S&P downgrades Ontario outlook as deficit drops
Standard & Poor’s questions 'cost containment'
The U.S. credit rating agency Standard & Poor’s has downgraded its outlook for the province of Ontario, on the same day that the governing Liberals said that the $15-billion provincial deficit has receded by $300 million.
Standard & Poor’s announced Wednesday that it was revising its outlook for Ontario to negative from stable, citing the "challenging cost containment targets" the government has planned.
However, the ratings agency also affirmed its long-term and short-term credit ratings for the province.
Ontario Finance Minister Dwight Duncan said the ratings agency believes the province has a tough job ahead of it, which he called an indication of the importance of the plan for fighting the deficit.
"It’s very clear, it’s unequivocal, and I think it’s a good reminder to all of us the targets we’ve laid out are aggressive, they’ve reminded us of that, and we need to achieve them and we will," Duncan told reporters on Wednesday afternoon.
Duncan also said that other rating agencies could make similar moves, as Moody’s did when it put Ontario on credit watch after last fall’s election.
"Again, this is one of the agencies giving us feedback today. We heard from Moody’s in December, we may hear from them again, we may hear from DBRS. There are others that don’t routinely follow us that could come forward," he said.
"But we need to embrace this. We need to accept and say that the targets we’ve laid out have to be achieved."
Earlier Wednesday, the finance minister announced that Ontario’s deficit for the 2011-12 fiscal year had fallen from $15.3 billion to $15 billion, a drop of about two per cent.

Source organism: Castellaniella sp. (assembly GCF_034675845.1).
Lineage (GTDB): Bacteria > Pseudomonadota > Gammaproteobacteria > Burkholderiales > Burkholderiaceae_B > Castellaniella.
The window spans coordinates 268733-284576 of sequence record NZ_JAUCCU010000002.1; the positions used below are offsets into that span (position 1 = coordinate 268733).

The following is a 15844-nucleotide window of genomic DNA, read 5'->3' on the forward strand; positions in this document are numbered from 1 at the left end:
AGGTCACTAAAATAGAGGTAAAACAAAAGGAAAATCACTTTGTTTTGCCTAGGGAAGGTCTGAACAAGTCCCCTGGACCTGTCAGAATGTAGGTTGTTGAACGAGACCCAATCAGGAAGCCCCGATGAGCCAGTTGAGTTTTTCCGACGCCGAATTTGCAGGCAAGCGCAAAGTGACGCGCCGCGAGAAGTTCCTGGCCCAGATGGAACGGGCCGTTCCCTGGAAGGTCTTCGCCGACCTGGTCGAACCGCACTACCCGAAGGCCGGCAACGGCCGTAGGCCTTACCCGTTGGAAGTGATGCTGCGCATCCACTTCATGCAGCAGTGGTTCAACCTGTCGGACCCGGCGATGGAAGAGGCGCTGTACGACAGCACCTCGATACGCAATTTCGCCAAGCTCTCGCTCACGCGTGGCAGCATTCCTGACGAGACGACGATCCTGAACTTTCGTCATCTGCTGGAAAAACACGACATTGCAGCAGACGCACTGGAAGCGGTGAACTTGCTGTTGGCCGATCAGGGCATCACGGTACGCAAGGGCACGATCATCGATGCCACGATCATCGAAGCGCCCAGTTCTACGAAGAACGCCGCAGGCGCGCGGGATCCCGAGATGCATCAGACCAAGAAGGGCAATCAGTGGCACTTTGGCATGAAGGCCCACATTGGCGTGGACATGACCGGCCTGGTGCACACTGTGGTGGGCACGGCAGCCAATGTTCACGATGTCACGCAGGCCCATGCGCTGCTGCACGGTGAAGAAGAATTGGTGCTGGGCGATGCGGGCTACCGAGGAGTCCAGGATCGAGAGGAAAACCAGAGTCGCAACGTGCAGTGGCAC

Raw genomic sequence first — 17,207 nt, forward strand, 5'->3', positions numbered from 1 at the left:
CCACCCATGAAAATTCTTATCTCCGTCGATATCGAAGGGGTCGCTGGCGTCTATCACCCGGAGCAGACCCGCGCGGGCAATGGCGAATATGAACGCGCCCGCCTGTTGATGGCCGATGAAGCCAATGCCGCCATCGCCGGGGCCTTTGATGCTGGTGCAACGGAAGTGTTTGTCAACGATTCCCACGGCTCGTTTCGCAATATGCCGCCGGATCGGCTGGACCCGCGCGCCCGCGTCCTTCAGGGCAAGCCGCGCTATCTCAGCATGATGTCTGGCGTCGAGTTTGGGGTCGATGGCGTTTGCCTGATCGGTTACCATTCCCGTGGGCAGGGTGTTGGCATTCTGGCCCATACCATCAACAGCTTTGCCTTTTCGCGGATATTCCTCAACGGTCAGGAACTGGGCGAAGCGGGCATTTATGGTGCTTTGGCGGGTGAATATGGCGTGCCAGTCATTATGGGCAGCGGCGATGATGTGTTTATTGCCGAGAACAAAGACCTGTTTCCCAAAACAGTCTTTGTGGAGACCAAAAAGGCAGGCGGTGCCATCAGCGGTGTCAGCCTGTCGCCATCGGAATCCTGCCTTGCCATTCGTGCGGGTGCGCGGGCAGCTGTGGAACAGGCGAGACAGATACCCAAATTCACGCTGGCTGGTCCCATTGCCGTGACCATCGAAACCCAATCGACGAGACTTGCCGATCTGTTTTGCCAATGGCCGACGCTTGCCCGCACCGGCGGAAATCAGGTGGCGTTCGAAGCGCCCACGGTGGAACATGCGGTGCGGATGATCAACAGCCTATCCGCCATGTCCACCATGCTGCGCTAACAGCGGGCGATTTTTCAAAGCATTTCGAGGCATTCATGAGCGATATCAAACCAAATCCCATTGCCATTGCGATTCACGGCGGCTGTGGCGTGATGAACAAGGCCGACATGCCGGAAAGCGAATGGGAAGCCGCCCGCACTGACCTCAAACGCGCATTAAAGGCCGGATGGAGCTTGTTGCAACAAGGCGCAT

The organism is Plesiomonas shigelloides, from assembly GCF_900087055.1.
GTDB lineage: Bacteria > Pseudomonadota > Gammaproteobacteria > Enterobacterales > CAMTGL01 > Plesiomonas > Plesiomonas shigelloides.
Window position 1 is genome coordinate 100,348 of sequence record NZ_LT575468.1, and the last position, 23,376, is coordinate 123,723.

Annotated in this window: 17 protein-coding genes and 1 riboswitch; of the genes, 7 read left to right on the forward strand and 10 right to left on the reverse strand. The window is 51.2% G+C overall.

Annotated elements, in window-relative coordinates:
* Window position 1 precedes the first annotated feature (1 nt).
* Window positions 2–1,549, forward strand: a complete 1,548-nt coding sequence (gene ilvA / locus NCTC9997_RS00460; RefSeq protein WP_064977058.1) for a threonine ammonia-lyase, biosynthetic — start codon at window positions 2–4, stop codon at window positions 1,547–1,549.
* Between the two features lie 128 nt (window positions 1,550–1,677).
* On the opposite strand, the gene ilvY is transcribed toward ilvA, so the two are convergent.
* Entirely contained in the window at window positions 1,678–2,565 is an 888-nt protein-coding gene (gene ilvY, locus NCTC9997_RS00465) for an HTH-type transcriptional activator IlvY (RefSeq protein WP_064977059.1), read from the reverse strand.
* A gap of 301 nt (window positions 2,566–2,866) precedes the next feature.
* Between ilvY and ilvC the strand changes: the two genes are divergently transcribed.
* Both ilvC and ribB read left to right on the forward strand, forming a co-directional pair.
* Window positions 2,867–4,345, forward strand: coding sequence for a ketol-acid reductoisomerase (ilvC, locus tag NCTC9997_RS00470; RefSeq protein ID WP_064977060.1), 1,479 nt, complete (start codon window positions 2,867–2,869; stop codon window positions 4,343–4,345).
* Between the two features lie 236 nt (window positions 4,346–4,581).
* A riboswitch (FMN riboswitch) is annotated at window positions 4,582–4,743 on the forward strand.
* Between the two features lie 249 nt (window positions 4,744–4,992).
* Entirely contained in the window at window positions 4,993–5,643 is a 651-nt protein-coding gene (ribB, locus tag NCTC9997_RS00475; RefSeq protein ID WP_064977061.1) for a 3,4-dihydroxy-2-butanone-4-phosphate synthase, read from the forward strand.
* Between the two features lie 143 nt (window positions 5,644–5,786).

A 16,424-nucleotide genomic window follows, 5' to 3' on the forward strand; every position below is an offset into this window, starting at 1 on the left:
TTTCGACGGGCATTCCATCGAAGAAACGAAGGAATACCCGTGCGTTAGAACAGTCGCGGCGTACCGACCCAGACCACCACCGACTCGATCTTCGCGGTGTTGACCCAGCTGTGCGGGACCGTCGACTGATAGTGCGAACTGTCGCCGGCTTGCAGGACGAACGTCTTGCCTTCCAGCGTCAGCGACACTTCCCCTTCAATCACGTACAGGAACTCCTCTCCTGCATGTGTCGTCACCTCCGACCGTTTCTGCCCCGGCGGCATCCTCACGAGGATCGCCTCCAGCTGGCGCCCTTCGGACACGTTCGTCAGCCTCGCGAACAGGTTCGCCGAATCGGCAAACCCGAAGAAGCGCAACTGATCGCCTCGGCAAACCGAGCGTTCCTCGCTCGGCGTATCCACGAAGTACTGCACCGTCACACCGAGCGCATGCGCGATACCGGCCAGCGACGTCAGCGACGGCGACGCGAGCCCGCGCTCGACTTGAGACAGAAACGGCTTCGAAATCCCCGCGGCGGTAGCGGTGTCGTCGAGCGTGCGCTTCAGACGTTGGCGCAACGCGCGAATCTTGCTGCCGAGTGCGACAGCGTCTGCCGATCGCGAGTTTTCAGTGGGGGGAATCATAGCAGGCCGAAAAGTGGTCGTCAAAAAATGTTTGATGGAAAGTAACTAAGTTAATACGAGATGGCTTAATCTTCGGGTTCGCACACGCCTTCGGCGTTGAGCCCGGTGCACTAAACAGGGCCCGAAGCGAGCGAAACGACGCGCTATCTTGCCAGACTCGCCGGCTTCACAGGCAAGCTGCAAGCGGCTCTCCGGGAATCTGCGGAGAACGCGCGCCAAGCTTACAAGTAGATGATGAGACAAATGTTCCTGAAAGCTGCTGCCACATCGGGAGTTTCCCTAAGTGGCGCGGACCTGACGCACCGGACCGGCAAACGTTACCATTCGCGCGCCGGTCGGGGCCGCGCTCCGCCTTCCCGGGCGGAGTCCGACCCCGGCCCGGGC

Duncan credited changes made in the federal budget for helping lower the bottom line for last year.
During question period, the New Democrats accused Duncan of making dire budget projections so the Liberals can paint a rosier picture later and claim to be good fiscal managers.
"The minister of finance spent the last two weeks wrongly saying that the proposals put forward by New Democrats would add $1 billion to the deficit, but like magic the government found money for child care and other priorities," said NDP finance critic Michael Prue.
"Today that same minister said that the fiscal projections are much improved. When will this minister stop playing these games?"
The shot from the NDP just two days after its budget deal with the Liberals seemed to catch Premier Dalton McGuinty off guard.
"I thought we were friends," McGuinty said before Duncan could even respond to Prue's question.
Tory finance critic Peter Shurman released a statement Wednesday night, saying Standard & Poor's announcement validated the party's concerns.
"Two days ago Tim Hudak and the Ontario PC caucus stood against a budget that did not take us off the path to a $30-billion deficit," the statement reads.
"We took that stand because we are worried about the future of our province … we took that stand, because we didn't see the urgent action that is needed in our province. Today Standard & Poor's validated our approach, the approach the premier didn't think we needed."
With files from The Canadian Press